Thursday, 8 March 2012

Lewa Downs wildlife corridor really works!

As regular readers will have realised, I'm something of a sceptic about most things, and one of the things that I've been pretty sceptical about in the past is wildlife corridors. They sound like a great idea: wild spaces are increasingly fragmented (even here in East Africa), and as that process continues populations of plants and animals within these areas will become increasingly isolated from one another. Isolated and small populations are more likely to go extinct than large, well connected populations for a number of reasons ranging from inbreeding - in small populations you're rather more likely to have to mate with a brother or sister than in a large population, which can have serious genetic costs, to simply the risk of extreme events wiping everything out. So connecting those fragments with corridors along which animals can pass seems like a really good idea. Tiny experiments using micro-ecosystems where no-one cares if you isolate populations or connect them seemed to suggest that there might be something in this idea, and all of a sudden conservation corridors were high on the agenda.

The problem with this idea, is that like rather a lot of conservation, it's a good idea with some theory to support it and even some small-scale experiments, but there's rather little experimental evidence that it works in practice. Sure, if you increase the amount of available habitat whilst connecting one patch to another it's good news - but that's not really the point of a corridor and you might have been better able to spend the money buying the narrow strip of expensive land you want a corridor on purchasing a much larger area of cheaper land elsewhere if the benefit is only from the increased habitat area. What's more, once you've identified an area as a corridor it often means that the surrounding area is implicitly identified as unimportant, and may even exacerbate the problem. A quick google scholar search gives a fairly clear view of the debate: Do Habitat Corridors provide connectivity? Biological Corridors: Form Function and Efficacy. Movement Corridors: Conservation Bargains or Poor Investments? Etc. etc. On the one side there are the sceptics who see huge sums of money being committed to conservation corridors with little evidence to suggest they'll meet the stated objectives. And on the other side there are those who say it's sure to work, and can't be bad even if it doesn't.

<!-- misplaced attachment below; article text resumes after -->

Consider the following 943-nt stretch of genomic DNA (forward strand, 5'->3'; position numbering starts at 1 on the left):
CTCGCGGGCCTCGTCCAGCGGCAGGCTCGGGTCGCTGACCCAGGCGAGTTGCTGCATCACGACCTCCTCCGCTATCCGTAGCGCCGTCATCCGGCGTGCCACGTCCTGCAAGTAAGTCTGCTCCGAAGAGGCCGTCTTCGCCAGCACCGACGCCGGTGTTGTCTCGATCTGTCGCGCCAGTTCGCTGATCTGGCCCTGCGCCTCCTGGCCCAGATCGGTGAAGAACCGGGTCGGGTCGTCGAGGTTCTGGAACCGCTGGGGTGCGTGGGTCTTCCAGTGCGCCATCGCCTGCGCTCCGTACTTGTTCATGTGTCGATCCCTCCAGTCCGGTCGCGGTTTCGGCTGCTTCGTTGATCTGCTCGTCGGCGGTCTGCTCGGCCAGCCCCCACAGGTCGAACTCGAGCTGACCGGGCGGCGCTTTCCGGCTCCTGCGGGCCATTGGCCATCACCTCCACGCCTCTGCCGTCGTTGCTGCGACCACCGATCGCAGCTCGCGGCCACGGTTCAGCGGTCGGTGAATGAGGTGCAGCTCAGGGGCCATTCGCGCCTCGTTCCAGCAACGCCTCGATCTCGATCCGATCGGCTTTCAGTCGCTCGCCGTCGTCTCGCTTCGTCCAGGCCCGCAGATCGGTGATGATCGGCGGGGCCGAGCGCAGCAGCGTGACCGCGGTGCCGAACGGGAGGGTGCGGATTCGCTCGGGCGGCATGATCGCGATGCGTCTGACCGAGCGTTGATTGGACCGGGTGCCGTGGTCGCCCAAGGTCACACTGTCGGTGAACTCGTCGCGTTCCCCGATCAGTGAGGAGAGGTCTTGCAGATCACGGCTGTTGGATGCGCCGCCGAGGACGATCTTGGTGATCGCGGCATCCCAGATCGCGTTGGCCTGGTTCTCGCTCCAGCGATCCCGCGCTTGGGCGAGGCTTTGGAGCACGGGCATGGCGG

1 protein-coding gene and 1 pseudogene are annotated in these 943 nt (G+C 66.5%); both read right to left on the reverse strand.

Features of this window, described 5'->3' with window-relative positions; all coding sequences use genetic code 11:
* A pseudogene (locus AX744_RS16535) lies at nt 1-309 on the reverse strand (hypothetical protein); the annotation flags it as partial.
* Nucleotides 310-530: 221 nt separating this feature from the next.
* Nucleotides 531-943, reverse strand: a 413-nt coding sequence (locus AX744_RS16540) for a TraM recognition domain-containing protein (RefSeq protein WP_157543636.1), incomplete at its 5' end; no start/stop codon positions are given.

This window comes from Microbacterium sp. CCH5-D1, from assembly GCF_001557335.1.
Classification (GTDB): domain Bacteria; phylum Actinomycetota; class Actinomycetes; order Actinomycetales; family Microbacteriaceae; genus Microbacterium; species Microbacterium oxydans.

So, when I heard from a friend recently that he'd been up on Lewa Downs (Kenya) and had seen their elephant corridor functioning, I was really impressed. This corridor connects My Kenya with Lewa Downs and from there to the rest of the Laikipia plateau. What would have made me extremely sceptical about the project's success was that it involves an underpass beneath a main road that's so small elephants have to pass one by one and large animals have to duck to get through! But, despite all this, they do it: the first animals made the crossing last year only four days after the corridor was completed (and the next day was darted to fit a radio collar - bet he regretted that move!). I'm told now that buffalo and smaller animals are also all making the crossing (though not rhino because they've fitted gates that elephants walk over [how about babies?], buffalo can fit through, but rhino can't - quite a good idea if you want to know where your rhinos are. And at the moment I think that's essential...) That's pretty impressive to me (I'm told there are similar - and even smaller - underpasses in South Africa too), and I'm pleased to hear about it's success. I wonder how much is possible because elephants use such traditional routes all the time - would similar underpasses be possible for the wildebeest of Serengeti under a main road if it ever gets built? I wonder... (I do know it wouldn't be such a lovely place to visit!)

I'll leave it to others to decide if it was the best use of the funds in the first place - I can't find an exact figure anywhere, but the rumours are that the whole corridor cost over $1million. Was a real cost benefit analysis done? I'd love to see it if so!

No comments:

Post a Comment